ANNAPOLIS, Md. – Put-and-take trout anglers had a wonderful opening day, the weather cooperated, and there was plenty of room for anglers to spread out and enjoy a day of fishing with family and friends.
Gracie Ray is all smiles as she holds up one of the larger rainbow trout that are stocked. Photo courtesy of Gracie Ray
The Maryland Department of Natural Resources has issued the 2021 regulations for recreational striped bass fishing in the Chesapeake Bay, available on the DNR website. Striped bass regulation maps — showing the bay’s regions and their open and close dates — can also be found on the department website.
Forecast Summary: March 31 – April 6:
April arrives with more sunny days warming bay waters for gamefish such as yellow perch spawning or the shad run in Maryland’s lower salinity waters. Bay surface water temperatures have risen to the lower 50s, although smaller streams and downwind areas will warm faster on a sunny day and can hold temperatures in the mid to upper 50s. Little Falls on the Potomac River has water temperatures that have already reached 58 degrees, so hickory and American shad are there now.
Expect average flows for most Maryland rivers and streams. There will be above average tidal currents all week as a result of the recent full moon March 28-29.
Expect average clarity for Maryland portions of the bay and rivers. To see the latest water clarity conditions, check Eyes on the Bay Satellite Maps.
For more detailed and up-to-date fishing conditions in your area of the bay, continue to check out Click Before You Cast. Get regular updates on Maryland’s waters sent to your inbox with our Eyes on the Bay newsletter. Sign up online.
Upper Chesapeake Bay
Fishing for blue catfish continues to be fun and productive in the lower Susquehanna River and around the mouth of the Elk River. The Chester River also has a large population of blue catfish above Chestertown to the Crumpton area. Fresh cut bait of white perch or gizzard shad on a bottom rig is the best way to catch them. Channel catfish can be found in every tidal river and will also provide plenty of action.
Perch fishing in the upper bay tributaries has switched from yellow perch to white perch. Casting shad darts tipped with grass shrimp, bloodworms, or a piece of minnow is the most popular way to fish for them. The Bush, Magothy, Chester, Sassafras, Bohemia, and North East rivers are all experiencing good fishing in their upper reaches. The Susquehanna River is a bit behind because of cooler water temperatures, which are about 46 degrees this week.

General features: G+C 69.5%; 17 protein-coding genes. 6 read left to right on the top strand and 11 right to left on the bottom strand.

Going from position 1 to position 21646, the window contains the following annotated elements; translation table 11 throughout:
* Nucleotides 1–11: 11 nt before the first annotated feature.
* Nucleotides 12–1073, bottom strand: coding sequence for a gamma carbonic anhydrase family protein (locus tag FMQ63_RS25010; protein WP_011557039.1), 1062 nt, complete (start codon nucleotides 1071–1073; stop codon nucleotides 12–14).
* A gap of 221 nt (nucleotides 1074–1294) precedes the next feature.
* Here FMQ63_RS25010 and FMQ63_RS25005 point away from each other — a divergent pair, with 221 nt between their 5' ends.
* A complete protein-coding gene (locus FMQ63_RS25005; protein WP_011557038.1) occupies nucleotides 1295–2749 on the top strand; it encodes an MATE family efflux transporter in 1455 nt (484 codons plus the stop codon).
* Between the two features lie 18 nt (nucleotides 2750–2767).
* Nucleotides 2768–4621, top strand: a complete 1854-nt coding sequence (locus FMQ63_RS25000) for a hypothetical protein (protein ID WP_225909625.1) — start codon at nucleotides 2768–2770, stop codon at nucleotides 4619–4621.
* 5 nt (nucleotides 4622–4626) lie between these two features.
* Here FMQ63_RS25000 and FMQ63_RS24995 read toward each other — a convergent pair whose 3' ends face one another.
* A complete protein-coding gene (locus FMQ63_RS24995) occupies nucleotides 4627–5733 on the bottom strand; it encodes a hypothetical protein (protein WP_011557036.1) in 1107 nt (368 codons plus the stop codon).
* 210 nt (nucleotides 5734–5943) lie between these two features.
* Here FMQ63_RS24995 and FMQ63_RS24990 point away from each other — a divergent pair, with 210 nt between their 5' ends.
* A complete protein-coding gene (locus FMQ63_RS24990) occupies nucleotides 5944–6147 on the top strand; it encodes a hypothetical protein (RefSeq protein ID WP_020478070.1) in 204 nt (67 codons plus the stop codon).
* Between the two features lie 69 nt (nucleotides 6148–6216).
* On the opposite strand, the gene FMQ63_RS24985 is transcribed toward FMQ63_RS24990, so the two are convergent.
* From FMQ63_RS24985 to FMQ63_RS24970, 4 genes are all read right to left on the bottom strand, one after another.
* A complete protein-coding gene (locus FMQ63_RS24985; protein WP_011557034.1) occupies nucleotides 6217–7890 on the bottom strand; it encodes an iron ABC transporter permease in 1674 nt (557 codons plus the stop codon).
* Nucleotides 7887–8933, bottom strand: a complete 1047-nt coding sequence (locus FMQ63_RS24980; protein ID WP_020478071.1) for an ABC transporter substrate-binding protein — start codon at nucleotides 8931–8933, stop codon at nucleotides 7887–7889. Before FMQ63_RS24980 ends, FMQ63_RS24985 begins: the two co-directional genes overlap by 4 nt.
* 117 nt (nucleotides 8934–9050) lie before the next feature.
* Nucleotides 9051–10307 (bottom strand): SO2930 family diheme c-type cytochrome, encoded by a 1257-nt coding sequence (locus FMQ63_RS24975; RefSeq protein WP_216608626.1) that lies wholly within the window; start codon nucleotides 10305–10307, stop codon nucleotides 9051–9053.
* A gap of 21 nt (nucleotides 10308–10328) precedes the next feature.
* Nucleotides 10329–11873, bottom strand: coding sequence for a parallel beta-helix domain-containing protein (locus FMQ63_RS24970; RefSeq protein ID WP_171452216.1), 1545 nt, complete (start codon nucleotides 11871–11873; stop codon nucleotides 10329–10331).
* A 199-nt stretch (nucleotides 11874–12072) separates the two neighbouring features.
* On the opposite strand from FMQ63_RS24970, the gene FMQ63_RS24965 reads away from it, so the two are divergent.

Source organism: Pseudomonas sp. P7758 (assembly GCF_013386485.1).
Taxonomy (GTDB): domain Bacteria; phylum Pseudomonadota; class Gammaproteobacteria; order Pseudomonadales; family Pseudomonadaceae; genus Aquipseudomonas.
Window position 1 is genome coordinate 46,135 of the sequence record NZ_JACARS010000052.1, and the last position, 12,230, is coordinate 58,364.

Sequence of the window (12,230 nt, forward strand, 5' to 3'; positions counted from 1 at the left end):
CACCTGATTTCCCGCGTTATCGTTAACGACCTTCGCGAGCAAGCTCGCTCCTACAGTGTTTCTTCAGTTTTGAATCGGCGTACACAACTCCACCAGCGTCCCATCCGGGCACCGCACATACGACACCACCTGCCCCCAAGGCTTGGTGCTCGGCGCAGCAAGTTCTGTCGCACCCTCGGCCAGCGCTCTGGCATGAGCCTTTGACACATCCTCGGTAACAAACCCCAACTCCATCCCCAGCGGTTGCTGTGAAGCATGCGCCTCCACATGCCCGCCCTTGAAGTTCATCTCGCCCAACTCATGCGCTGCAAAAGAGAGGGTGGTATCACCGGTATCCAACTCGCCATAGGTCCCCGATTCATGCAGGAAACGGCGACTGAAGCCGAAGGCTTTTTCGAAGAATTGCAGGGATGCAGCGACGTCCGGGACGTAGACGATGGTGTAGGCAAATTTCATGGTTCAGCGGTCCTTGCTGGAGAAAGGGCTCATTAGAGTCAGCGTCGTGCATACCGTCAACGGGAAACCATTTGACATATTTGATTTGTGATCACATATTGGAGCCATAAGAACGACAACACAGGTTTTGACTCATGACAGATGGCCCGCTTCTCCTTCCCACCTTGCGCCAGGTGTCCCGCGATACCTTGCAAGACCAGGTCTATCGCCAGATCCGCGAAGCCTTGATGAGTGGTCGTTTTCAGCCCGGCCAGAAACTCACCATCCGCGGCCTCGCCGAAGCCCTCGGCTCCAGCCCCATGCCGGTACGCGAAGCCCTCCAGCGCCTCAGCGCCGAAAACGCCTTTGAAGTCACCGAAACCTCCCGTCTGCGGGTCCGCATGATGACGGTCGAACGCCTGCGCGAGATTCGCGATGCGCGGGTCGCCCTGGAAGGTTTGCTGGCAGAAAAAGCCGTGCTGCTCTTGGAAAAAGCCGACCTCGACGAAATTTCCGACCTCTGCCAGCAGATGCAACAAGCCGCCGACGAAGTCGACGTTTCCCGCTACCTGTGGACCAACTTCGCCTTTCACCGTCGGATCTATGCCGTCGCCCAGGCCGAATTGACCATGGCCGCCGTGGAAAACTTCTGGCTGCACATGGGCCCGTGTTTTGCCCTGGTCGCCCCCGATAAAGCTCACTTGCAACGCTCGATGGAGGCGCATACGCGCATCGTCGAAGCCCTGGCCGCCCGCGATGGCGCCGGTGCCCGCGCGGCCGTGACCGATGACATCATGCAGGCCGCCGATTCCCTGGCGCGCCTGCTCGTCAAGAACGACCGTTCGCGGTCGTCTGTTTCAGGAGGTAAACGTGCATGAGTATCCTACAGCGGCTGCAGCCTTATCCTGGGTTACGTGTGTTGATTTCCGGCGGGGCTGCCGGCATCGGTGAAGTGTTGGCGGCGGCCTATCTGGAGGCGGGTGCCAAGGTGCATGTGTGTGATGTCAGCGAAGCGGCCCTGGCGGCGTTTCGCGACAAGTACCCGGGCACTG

Anglers have been probing the waters of the lower Susquehanna River and Flats this week looking for some catch-and-release action with pre-spawn striped bass. The fishing has been slow; the best options have been casting topwater in the early morning and late evening hours along the edges of the Flats. Casting paddle tails along the same edges is also another good option. Others are jigging with soft plastics or slow trolling with diving crankbaits. Anglers are reminded that the catch and release fishery closes on April 1.
Anyone fishing in this area must be well aware of the boundary lines for closed striped bass spawning areas, particularly the northern boundary. The precise definition of the boundary lines is as follows. 76°07.67′ W; then running in a northeasterly direction to a point at or near Twin Rocks, defined by Lat. 39°36.17′ N and Long. 76°07.56′ W; then running in a northeasterly direction to a point at or near Tomes Wharf in Port Deposit, a point at or near the Susquehanna State Park boat ramp in Lapidum, defined by Lat. 39°35.86′ N and Long. defined by Lat. 39°36.23′ N and Long. 76°06.99′ W on the Lapidum side, the line starts essentially at the middle of the three lights in the parking lot.
Photo courtesy of Ken Kopro
Most of the fishing action in the middle bay is focused on white perch in the upper reaches of the region’s tidal rivers. Generally, fishing has been good — there have been a few setbacks due to last week’s rain causing the upper sections of the rivers to run over their banks with cloudy water. Most areas have calmed down now.